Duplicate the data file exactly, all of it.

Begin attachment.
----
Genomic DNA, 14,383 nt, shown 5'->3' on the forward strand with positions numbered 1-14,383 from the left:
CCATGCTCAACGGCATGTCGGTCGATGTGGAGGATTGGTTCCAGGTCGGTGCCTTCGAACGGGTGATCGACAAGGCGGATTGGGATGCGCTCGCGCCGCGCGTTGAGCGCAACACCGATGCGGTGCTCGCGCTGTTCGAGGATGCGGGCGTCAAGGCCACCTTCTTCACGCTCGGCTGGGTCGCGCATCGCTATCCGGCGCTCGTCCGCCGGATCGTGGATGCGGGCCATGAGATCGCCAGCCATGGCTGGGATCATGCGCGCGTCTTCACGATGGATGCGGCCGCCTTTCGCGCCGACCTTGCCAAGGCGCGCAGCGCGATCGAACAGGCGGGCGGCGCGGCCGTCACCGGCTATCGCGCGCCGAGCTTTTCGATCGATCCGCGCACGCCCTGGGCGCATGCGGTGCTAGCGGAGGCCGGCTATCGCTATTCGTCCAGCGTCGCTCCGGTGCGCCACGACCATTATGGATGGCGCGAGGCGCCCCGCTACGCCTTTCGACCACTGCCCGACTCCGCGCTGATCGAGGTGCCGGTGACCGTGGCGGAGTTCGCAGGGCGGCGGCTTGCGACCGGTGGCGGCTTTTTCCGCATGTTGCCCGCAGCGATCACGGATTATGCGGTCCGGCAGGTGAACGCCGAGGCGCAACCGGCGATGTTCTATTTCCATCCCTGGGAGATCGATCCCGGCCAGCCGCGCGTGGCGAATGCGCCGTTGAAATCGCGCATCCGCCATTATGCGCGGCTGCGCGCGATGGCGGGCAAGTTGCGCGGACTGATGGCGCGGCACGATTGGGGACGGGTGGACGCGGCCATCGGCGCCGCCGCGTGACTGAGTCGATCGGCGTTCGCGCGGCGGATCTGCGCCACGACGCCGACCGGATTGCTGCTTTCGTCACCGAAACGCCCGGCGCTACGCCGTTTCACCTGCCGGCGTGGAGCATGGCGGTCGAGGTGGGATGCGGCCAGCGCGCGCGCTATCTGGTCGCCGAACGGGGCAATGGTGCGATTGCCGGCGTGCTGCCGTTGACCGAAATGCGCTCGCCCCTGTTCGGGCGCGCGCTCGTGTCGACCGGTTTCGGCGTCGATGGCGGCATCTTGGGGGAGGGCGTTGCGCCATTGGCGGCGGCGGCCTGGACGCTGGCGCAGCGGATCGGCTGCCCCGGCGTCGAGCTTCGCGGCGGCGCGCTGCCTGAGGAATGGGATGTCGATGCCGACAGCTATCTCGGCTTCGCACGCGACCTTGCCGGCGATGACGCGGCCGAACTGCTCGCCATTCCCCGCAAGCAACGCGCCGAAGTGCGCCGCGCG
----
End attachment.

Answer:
Genomic DNA, 14,383 nt, shown 5'->3' on the forward strand with positions numbered 1-14,383 from the left:
CCATGCTCAACGGCATGTCGGTCGATGTGGAGGATTGGTTCCAGGTCGGTGCCTTCGAACGGGTGATCGACAAGGCGGATTGGGATGCGCTCGCGCCGCGCGTTGAGCGCAACACCGATGCGGTGCTCGCGCTGTTCGAGGATGCGGGCGTCAAGGCCACCTTCTTCACGCTCGGCTGGGTCGCGCATCGCTATCCGGCGCTCGTCCGCCGGATCGTGGATGCGGGCCATGAGATCGCCAGCCATGGCTGGGATCATGCGCGCGTCTTCACGATGGATGCGGCCGCCTTTCGCGCCGACCTTGCCAAGGCGCGCAGCGCGATCGAACAGGCGGGCGGCGCGGCCGTCACCGGCTATCGCGCGCCGAGCTTTTCGATCGATCCGCGCACGCCCTGGGCGCATGCGGTGCTAGCGGAGGCCGGCTATCGCTATTCGTCCAGCGTCGCTCCGGTGCGCCACGACCATTATGGATGGCGCGAGGCGCCCCGCTACGCCTTTCGACCACTGCCCGACTCCGCGCTGATCGAGGTGCCGGTGACCGTGGCGGAGTTCGCAGGGCGGCGGCTTGCGACCGGTGGCGGCTTTTTCCGCATGTTGCCCGCAGCGATCACGGATTATGCGGTCCGGCAGGTGAACGCCGAGGCGCAACCGGCGATGTTCTATTTCCATCCCTGGGAGATCGATCCCGGCCAGCCGCGCGTGGCGAATGCGCCGTTGAAATCGCGCATCCGCCATTATGCGCGGCTGCGCGCGATGGCGGGCAAGTTGCGCGGACTGATGGCGCGGCACGATTGGGGACGGGTGGACGCGGCCATCGGCGCCGCCGCGTGACTGAGTCGATCGGCGTTCGCGCGGCGGATCTGCGCCACGACGCCGACCGGATTGCTGCTTTCGTCACCGAAACGCCCGGCGCTACGCCGTTTCACCTGCCGGCGTGGAGCATGGCGGTCGAGGTGGGATGCGGCCAGCGCGCGCGCTATCTGGTCGCCGAACGGGGCAATGGTGCGATTGCCGGCGTGCTGCCGTTGACCGAAATGCGCTCGCCCCTGTTCGGGCGCGCGCTCGTGTCGACCGGTTTCGGCGTCGATGGCGGCATCTTGGGGGAGGGCGTTGCGCCATTGGCGGCGGCGGCCTGGACGCTGGCGCAGCGGATCGGCTGCCCCGGCGTCGAGCTTCGCGGCGGCGCGCTGCCTGAGGAATGGGATGTCGATGCCGACAGCTATCTCGGCTTCGCACGCGACCTTGCCGGCGATGACGCGGCCGAACTGCTCGCCATTCCCCGCAAGCAACGCGCCGAAGTGCGCCGCGCG